Cold War Misunderstandings

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The Cold War began from mistrust, misunderstandings, and misconceptions between both the United States and the Soviet Union. While World War II was happening the Soviet Union, the United States, and Britan formed allies to take down the Nazis. After the war, the Soviet Union had different goals for the future of Europe than the rest of the Western Allies creating tension. The death of President Roosevelt, who was a supporter of Stalin and replaced with Truman, who agreed heavily with Britain, affected negotiations. Several talks conference attempt to mend the difference between the nations but the outcome was more struggle of power ending with the start of the Cold War.
During World War II the U.S. and the Soviet Union were allies and conclude with a victory for both. Then in a few years time, the allies became enemies and engaged in a military, political ideology, and economic struggle knows as the Cold War. The wartime alliance was one of convenience after Germany broke the non-aggression pact with the Soviet Union by invading the Soviet Union. Then the Japanese bombed Pearl Harbor in December of 1941. The alliance between the United States and Britain signed a formal partnership and made an informal agreement. The lend lease act provided the Soviet Union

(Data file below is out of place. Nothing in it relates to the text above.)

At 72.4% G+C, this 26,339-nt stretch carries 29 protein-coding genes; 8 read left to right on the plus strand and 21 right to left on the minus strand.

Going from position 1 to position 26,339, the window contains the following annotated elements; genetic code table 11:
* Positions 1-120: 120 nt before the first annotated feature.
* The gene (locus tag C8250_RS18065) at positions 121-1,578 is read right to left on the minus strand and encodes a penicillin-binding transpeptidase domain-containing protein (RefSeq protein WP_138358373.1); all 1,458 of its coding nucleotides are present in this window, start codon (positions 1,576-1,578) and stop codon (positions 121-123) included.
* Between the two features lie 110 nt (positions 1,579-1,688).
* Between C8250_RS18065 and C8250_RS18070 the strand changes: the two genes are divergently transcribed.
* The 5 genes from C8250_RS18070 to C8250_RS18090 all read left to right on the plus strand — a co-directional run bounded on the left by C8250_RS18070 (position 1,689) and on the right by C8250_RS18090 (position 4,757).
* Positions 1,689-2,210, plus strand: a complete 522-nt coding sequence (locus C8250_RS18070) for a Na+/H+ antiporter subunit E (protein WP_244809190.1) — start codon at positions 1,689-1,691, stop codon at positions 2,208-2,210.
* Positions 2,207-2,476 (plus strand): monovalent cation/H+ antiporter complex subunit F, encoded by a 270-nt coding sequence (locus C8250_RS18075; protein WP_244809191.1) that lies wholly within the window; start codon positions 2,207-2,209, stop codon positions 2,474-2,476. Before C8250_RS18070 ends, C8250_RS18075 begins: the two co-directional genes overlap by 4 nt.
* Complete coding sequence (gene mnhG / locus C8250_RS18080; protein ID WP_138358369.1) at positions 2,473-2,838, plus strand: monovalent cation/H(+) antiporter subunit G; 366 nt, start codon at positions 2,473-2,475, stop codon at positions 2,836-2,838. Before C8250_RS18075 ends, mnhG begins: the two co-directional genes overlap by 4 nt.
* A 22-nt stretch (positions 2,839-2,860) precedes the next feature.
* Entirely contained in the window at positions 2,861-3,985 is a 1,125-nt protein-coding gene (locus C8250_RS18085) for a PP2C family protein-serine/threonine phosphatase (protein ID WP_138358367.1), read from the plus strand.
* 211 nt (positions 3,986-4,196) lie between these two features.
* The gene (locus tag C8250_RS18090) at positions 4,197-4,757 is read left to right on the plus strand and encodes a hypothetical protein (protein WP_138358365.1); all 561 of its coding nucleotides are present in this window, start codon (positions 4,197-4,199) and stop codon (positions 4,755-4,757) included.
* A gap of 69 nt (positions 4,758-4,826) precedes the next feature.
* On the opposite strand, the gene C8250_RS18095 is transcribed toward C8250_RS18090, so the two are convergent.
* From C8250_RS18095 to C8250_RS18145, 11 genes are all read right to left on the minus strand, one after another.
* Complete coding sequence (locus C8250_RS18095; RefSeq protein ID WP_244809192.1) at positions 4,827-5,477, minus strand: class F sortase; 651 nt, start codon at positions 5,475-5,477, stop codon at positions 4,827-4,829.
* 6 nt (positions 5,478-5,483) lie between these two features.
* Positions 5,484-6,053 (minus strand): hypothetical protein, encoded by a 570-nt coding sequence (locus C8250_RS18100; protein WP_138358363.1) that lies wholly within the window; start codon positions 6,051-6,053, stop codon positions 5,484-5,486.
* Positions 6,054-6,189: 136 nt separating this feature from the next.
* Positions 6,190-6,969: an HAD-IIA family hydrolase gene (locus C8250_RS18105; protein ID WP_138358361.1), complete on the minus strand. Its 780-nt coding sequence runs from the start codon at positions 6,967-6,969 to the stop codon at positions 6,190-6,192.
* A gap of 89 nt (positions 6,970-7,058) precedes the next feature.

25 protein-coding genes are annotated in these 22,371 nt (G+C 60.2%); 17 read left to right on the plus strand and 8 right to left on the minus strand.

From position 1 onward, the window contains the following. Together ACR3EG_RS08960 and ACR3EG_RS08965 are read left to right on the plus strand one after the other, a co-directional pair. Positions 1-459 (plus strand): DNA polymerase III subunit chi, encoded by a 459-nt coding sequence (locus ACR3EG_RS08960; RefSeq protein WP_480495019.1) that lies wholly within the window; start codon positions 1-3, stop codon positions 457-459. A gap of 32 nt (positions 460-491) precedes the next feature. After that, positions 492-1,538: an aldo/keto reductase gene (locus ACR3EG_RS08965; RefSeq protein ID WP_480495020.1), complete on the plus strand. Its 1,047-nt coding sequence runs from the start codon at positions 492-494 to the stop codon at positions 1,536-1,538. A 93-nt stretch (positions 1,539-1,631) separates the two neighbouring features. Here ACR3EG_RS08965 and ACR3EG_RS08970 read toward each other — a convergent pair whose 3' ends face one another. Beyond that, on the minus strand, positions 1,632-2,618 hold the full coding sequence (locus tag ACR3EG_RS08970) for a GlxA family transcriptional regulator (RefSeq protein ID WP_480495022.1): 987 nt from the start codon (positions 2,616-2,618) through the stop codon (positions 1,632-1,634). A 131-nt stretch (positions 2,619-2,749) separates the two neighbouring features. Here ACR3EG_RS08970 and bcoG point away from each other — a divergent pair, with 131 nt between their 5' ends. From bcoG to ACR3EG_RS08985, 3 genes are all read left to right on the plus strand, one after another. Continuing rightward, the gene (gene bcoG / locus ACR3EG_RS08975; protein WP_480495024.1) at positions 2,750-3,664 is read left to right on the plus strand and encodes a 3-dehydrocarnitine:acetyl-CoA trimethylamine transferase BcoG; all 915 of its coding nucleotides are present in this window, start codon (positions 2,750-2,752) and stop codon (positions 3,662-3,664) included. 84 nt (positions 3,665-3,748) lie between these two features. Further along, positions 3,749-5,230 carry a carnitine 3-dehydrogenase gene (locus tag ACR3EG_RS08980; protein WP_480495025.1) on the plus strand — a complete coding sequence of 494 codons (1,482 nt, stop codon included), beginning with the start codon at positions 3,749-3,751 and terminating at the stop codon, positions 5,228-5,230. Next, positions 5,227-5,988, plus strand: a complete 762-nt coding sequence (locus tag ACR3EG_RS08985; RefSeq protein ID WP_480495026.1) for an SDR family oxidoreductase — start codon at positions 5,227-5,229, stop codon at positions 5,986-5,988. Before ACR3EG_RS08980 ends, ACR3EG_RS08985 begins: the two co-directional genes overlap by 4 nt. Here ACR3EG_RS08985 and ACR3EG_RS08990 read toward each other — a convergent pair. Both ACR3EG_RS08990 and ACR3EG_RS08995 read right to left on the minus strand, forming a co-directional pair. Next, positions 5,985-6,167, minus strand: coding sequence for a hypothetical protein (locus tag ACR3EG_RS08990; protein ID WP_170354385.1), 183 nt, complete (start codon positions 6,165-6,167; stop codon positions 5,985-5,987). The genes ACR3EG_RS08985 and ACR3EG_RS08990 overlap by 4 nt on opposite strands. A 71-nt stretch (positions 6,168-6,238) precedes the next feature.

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President Roosevelt died in April 1945 and succeeded by Harry S. Truman, which did not trust Stalin and agreed with Churchill. Truman and Churchill both opposed the Soviet 's support and later control of the Polish government that had been in exile in London. The Soviet Union controlled Central and Eastern Europe, while the western allies remained the Western Europe. In an Allied-occupied Germany zones of occupation formed a framework of governmental control. In 1945 at the Allied conference in San Francisco the multi-national United Nations was established to maintain world

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